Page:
Gothic Literature

Horace Walpole
Horace Walpole. Rischgitz/Getty Images

In the most general terms, ​Gothic literature can be defined as writing that employs dark and picturesque scenery, startling and melodramatic narrative devices, and an overall atmosphere of exoticism, mystery, and dread. Often, a Gothic novel or story will revolve around a large, ancient house that conceals a terrible secret or that serves as the refuge of an, especially frightening and threatening character. Despite the fairly common use of this bleak motif, Gothic writers have also used supernatural elements, touches of romance, well-known historical characters, and travel and adventure narratives in order to entertain their readers.

Similarities With Gothic Architecture 

There are important, though not always consistent, connections between Gothic literature and Gothic architecture. While Gothic structures and decorations were prevalent in Europe for much of the Middle Ages, Gothic writing conventions only assumed their present, recognizable shape in the 18th century. Yet with their abundant carvings, crevices, and shadows, standard Gothic buildings can conjure an aura of mystery and darkness. Gothic writers tended to cultivate the same emotional effects in their works, and some of these authors even dabbled in architecture. Horace Walpole, who wrote the 18th-century Gothic narrative ​The Castle of Otranto, also designed a whimsical, castle-like Gothic residence called Strawberry Hill.

Major Gothic Writers

Aside from Walpole, a few of the most influential and popular 18th-century Gothic writers were Ann Radcliffe, Matthew Lewis, and Charles Brockden Brown. The genre continued to command a large readership well into the 19th century, first as Romantic authors such as Sir Walter Scott adopted Gothic conventions, then later as Victorian writers such as Robert Louis Stevenson and Bram Stoker incorporated Gothic motifs in their stories of horror and suspense. Elements of Gothic fiction are prevalent in several of the acknowledged classics of 19th-century literature—including Mary Shelley's Frankenstein, Nathaniel Hawthorne's The House of the Seven Gables, Charlotte Brontë's Jane Eyre, Victor Hugo's The Hunchback of Notre Dame, and many of the tales written by Edgar Allan Poe.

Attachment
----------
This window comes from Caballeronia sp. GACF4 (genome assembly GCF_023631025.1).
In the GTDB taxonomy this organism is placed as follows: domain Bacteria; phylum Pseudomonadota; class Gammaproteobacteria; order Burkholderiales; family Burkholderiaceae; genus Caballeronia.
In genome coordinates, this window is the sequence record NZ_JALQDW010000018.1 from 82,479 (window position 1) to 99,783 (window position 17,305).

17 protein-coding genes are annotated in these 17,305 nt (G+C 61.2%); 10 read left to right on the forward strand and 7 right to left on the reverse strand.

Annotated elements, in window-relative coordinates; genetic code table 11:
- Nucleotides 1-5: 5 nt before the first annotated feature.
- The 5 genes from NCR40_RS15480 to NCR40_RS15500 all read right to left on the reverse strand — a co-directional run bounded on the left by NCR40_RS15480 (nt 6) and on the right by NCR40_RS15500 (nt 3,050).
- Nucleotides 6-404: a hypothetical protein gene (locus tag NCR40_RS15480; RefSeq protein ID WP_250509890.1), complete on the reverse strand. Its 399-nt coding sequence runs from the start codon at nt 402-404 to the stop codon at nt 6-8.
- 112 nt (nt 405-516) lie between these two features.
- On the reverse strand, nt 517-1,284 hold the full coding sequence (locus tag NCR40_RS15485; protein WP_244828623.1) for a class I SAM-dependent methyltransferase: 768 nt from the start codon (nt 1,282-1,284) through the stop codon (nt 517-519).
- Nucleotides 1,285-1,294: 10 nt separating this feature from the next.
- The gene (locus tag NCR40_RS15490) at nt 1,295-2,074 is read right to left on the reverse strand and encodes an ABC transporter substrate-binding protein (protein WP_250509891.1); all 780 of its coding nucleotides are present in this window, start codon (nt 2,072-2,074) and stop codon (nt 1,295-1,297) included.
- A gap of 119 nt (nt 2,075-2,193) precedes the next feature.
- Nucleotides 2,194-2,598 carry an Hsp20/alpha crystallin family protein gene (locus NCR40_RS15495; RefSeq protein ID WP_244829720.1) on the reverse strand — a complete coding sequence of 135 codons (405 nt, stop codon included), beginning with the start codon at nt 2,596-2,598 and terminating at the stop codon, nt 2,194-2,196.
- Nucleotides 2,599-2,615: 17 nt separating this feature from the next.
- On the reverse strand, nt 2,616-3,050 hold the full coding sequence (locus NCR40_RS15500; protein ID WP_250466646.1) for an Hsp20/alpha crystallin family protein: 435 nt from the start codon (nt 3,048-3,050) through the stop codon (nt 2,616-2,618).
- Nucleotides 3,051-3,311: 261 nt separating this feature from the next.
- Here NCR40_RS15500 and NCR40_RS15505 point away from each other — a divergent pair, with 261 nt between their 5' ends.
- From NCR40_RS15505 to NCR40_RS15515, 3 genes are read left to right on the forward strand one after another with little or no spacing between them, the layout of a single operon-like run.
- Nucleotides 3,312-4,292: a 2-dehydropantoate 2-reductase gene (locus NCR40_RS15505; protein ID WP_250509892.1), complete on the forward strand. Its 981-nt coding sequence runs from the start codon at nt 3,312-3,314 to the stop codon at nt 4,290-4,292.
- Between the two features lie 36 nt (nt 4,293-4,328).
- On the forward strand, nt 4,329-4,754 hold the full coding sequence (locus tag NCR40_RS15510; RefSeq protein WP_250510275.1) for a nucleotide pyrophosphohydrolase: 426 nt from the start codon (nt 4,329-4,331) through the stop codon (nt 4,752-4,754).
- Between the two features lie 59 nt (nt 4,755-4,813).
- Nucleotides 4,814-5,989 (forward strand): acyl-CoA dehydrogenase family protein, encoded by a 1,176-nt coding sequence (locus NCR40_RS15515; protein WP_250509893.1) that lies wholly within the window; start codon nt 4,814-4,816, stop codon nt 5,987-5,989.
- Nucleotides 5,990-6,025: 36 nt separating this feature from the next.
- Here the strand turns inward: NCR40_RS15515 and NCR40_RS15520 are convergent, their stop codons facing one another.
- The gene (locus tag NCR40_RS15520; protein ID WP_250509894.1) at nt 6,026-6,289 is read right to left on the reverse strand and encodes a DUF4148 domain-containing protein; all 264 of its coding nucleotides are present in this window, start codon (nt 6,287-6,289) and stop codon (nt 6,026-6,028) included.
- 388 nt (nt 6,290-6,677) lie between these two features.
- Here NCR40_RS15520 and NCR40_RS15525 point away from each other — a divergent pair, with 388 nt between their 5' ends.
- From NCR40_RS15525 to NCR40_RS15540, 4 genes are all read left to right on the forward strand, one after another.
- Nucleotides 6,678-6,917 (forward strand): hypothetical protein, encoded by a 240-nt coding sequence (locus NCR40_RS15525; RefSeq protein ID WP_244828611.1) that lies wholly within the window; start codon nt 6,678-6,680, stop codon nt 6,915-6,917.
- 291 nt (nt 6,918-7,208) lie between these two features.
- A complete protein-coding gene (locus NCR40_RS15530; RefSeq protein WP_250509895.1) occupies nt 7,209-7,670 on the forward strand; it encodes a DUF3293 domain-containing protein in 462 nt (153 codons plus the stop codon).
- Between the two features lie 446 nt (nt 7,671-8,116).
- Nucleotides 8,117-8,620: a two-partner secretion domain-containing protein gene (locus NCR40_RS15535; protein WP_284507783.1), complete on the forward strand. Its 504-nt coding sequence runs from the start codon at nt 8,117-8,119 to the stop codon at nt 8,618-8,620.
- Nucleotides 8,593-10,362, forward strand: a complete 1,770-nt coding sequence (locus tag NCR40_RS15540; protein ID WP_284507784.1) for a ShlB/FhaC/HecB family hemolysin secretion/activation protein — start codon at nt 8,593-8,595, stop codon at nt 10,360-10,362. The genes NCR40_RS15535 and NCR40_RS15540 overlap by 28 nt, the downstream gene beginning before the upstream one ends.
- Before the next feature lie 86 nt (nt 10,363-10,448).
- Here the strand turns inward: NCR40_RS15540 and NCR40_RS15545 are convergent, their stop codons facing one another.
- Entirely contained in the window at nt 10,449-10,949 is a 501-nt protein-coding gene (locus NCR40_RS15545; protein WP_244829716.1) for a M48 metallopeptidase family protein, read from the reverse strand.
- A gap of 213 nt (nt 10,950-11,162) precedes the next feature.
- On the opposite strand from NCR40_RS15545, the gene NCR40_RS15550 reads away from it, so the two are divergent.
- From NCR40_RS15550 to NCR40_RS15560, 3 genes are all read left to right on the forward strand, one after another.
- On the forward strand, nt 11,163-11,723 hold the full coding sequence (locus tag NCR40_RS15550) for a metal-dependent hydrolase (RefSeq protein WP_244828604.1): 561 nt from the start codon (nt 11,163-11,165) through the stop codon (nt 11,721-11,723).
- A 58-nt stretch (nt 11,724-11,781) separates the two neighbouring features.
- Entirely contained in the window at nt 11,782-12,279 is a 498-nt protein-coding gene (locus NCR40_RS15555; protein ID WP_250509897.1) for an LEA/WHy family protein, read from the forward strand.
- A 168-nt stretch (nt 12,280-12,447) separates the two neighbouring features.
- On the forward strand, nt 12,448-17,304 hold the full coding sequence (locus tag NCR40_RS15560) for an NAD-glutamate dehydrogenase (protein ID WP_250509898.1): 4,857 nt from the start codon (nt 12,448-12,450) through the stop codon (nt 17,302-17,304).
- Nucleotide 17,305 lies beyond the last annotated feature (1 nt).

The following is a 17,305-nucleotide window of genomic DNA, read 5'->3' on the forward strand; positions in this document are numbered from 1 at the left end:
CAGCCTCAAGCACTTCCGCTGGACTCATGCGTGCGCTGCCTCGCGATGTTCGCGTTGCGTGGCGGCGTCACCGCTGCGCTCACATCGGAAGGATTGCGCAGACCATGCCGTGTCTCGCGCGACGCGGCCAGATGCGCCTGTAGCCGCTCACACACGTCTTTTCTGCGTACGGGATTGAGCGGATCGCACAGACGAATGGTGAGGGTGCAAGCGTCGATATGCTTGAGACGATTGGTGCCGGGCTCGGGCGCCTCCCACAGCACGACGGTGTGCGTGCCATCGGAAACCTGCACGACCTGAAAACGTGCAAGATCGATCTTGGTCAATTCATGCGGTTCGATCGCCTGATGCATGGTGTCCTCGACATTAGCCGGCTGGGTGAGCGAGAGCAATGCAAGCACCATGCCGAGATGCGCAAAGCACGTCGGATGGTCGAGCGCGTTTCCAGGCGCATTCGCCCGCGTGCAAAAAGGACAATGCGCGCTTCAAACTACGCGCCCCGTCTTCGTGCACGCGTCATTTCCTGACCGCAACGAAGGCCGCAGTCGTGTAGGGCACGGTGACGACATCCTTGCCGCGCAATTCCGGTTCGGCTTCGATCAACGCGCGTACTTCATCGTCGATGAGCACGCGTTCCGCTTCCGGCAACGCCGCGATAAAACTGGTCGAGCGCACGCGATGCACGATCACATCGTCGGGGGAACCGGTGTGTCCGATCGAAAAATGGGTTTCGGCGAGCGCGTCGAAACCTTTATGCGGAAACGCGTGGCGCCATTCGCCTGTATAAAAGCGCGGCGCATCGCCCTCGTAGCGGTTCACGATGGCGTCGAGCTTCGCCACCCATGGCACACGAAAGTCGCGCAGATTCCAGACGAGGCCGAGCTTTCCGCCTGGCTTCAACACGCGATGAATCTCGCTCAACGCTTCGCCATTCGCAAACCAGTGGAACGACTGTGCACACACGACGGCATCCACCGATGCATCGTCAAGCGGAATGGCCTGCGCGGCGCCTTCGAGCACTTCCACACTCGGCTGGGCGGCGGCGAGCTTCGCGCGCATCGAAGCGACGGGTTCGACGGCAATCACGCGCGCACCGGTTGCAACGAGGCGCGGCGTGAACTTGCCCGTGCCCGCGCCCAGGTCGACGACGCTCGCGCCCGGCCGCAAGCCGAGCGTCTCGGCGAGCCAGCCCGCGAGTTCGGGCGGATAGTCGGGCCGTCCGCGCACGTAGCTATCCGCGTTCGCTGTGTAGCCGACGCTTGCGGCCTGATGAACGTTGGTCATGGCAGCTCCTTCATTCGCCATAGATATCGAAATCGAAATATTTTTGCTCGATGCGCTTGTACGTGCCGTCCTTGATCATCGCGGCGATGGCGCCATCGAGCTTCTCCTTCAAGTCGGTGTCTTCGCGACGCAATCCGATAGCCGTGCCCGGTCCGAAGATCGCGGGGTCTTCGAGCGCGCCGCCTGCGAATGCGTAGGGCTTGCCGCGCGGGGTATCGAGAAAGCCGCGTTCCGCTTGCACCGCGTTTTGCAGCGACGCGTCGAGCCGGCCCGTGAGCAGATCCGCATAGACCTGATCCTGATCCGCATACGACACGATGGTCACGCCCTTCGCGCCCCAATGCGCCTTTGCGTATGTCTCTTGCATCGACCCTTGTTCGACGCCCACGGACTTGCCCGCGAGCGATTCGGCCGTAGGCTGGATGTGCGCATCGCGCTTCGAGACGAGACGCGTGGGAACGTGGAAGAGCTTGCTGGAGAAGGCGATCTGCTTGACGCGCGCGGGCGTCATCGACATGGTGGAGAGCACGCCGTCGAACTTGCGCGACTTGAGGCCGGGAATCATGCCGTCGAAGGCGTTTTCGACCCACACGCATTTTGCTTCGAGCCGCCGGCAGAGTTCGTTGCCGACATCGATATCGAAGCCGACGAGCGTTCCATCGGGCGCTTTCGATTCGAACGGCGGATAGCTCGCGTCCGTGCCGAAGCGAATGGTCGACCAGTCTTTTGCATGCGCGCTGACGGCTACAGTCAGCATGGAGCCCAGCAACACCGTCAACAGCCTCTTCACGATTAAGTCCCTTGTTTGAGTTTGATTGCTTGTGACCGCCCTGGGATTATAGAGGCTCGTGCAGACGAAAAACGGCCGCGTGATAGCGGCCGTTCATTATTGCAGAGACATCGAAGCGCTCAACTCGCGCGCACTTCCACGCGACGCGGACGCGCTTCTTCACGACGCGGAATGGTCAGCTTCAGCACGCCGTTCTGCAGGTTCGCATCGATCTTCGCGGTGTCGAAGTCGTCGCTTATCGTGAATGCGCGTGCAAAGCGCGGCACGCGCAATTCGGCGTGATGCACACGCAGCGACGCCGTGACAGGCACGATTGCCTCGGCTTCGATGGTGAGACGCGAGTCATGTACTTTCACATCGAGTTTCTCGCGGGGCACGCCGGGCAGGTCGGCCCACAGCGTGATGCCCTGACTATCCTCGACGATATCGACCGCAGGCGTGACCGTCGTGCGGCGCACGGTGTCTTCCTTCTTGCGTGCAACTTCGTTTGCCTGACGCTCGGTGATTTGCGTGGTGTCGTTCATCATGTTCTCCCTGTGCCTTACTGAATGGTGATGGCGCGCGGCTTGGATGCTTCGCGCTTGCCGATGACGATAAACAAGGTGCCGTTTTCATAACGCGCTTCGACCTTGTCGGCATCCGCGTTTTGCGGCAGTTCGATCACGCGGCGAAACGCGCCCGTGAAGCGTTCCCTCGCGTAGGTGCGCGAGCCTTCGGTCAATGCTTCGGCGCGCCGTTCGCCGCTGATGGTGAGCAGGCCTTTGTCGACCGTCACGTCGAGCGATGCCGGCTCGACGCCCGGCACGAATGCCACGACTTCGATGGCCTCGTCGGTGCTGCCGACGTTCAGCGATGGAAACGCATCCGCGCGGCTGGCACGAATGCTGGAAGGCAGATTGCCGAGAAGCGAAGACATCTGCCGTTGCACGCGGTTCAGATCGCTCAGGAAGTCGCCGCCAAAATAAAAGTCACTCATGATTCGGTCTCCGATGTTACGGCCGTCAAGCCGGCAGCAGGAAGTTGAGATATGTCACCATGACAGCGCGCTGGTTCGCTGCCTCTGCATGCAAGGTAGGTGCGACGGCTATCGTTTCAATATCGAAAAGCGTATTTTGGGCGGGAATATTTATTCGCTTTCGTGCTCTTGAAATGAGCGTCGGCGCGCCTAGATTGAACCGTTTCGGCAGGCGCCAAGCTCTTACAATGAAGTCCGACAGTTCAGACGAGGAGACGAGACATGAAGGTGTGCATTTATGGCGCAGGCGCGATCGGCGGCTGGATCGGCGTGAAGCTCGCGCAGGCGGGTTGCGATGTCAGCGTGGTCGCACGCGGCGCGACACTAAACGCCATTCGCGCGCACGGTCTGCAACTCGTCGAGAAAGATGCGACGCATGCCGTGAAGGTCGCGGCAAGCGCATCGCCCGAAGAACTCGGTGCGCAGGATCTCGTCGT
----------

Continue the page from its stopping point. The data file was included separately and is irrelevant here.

Today, Gothic literature has been replaced by ghost and horror stories, detective fiction, suspense and thriller novels, and other contemporary forms that emphasize mystery, shock, and sensation. While each of these types is (at least loosely) indebted to Gothic fiction, the Gothic genre was also appropriated and re-worked by novelists and poets who, on the whole, cannot be strictly classified as Gothic writers. In the novel Northanger Abbey, Jane Austen affectionately showcased the misconceptions and immaturities that could be produced by misreading Gothic literature. In experimental narratives such The Sound and the Fury and Absalom, Absalom!, William Faulkner transplanted Gothic preocccupations—threatening mansions, family secrets, doomed romance—to the America South. And in his multi-generational chronicle One Hundred Years of Solitude, Gabriel García Márquez constructs a violent, dreamlike narrative around a family house that takes on a dark life of its own.